I used to despise reading assignments followed up with book report assignments in middle and high school. To the point where [confession time] I would just skim a few chapters and create a crafty ‘review’ honing in on only the content I knew I could speak to if the teacher asked any follow-up questions.
Isn’t it ironic how we change as we grow up? Now, I’m about to tell you three reasons why you need to stop whatever it is you are doing, pull up Amazon and order Jen Hatmaker’s For the Love – mid read!
Run your race. After reading 10 chapters, this is the best way I can describe the underlined theme of this book. Hatmaker is spicy, witty and has no shame calling out the absurdities we face in America as working women, wives, moms and Christians. She does us all a favor and says, in black ink, what we all silently think and burry deep down in fear of neglect or rejection from society, and then tells us why it’s absolutely insane to cave into the nonsense [and by golly we might be overworked, overtired, overstimulated moms but we are not insane]. Sometimes, ok a lot of times, you just need a good book to remind you of this lesson.
School-aged mamas, this one’s for you. We’re six months away from our oldest entering kindergarten, but all three attend a ‘mom’s day out’ type of place three days a week. Hatmaker’s Surviving School chapter had me in tears. If you need to pull yourself out of the educational freenzie for a breath, hardy laugh and a reminder that if your child doesn’t like you all the time, you are doing a darn good job, this one’s for you! Here’s a sneak peek:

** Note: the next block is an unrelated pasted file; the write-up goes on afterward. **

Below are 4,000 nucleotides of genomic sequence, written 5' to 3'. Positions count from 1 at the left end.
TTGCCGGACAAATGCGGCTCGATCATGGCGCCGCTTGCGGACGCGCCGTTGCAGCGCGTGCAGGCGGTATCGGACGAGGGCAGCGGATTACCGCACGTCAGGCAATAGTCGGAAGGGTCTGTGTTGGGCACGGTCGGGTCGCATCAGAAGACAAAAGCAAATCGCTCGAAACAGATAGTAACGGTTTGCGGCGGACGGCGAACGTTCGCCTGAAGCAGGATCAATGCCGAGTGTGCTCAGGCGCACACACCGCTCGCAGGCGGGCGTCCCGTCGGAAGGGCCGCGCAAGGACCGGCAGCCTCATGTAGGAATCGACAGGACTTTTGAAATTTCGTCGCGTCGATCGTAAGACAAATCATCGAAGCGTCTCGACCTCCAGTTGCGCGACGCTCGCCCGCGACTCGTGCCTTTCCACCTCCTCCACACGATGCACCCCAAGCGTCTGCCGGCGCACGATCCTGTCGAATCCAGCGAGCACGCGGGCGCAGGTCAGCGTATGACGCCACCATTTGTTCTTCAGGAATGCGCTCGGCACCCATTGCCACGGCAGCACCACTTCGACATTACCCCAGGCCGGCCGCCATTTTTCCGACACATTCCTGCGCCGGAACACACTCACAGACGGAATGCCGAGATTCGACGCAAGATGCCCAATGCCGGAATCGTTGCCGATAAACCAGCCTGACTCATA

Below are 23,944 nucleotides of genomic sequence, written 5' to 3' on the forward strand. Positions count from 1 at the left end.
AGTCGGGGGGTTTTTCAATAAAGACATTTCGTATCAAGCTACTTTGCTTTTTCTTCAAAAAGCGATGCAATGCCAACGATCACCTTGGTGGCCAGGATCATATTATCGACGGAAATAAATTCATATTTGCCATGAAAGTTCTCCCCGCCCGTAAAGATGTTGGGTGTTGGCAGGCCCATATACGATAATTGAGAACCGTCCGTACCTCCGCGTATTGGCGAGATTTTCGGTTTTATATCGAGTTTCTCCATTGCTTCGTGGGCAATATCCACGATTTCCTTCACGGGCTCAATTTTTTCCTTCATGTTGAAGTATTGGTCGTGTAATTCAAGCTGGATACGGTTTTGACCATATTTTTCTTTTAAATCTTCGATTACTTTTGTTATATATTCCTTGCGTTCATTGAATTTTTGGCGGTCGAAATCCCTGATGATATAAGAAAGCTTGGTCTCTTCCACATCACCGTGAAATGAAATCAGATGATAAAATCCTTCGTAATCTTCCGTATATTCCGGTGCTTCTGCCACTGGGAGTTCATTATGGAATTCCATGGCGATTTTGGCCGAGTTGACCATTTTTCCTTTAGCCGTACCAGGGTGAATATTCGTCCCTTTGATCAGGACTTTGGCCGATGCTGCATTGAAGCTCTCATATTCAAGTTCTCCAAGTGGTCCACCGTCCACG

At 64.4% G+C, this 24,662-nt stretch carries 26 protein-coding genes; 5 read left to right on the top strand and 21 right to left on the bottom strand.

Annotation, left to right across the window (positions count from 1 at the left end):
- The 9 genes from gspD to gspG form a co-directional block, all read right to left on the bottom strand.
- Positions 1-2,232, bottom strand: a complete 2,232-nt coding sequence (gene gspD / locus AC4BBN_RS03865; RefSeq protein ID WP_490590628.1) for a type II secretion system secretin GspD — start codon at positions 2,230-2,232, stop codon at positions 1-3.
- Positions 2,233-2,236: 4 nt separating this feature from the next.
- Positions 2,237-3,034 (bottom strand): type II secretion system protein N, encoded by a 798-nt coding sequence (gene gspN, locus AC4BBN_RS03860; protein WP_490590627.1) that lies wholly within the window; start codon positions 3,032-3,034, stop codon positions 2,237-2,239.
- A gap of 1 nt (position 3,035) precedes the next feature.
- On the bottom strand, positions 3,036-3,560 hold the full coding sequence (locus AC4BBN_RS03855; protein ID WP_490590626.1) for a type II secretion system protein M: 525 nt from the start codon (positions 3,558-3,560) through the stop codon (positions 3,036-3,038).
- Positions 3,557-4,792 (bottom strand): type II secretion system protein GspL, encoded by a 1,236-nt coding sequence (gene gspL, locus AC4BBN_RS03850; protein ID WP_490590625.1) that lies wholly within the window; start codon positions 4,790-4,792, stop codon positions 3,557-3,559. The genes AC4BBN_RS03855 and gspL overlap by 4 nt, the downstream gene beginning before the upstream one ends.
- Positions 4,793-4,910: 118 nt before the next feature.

“Moms, I can barely speak of what Pintrest has done to us here. Between bento boxes with sandwiches cut into the shape of dolphins leaping into a sea of kale, and spraying our kids’ feet with lemon essential oils to soothe their troubles, I just can’t even …”
Three words … THANK YOU NOTES. Yes, the Jimmy Fallon kind, only mommy-ized. Let me dangle two carrots in front of you, because one of these entries simply won’t suffice.
“Thank you obvious warning labels. Without you I might have stuck my kid in a washing machine, lit a match near an open gas line, used my hair dryer while sleeping, or, God forbid, not realized eggs may contain – wait for it – eggs. I have no idea how I ever functioned without you. (I almost ingested the contents of a lava lamp just yesterday, but your label made another quick save. God bless.)”
“Thank you, Miss ‘Could you bring me these pants in a size 2?’for finding the dressing room adjacent to mine no matter when or where I try on clothes. You keep me humble. I also appreciate hearing how my size shirt ‘swallows you.’ And yes, we all know how ‘cold you are in here’ without any natural insulation. Eat a sandwich.”